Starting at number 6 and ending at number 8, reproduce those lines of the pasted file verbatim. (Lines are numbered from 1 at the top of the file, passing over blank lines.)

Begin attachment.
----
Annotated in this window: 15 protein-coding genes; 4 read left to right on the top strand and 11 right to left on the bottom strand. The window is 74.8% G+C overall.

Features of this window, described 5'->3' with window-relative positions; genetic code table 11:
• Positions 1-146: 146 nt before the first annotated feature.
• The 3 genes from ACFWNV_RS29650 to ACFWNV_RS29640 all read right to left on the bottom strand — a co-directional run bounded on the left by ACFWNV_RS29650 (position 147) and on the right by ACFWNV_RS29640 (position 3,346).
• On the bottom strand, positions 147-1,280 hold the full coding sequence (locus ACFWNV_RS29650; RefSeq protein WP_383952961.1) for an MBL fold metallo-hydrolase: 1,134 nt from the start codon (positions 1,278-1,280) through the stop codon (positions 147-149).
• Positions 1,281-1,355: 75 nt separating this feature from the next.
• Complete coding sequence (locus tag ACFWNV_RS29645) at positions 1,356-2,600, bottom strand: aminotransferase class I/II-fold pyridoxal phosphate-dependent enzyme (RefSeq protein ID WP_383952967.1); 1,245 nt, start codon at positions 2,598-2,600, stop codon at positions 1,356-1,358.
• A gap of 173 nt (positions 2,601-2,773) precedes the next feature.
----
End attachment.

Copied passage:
• Positions 1,281-1,355: 75 nt separating this feature from the next.
• Complete coding sequence (locus tag ACFWNV_RS29645) at positions 1,356-2,600, bottom strand: aminotransferase class I/II-fold pyridoxal phosphate-dependent enzyme (RefSeq protein ID WP_383952967.1); 1,245 nt, start codon at positions 2,598-2,600, stop codon at positions 1,356-1,358.
• A gap of 173 nt (positions 2,601-2,773) precedes the next feature.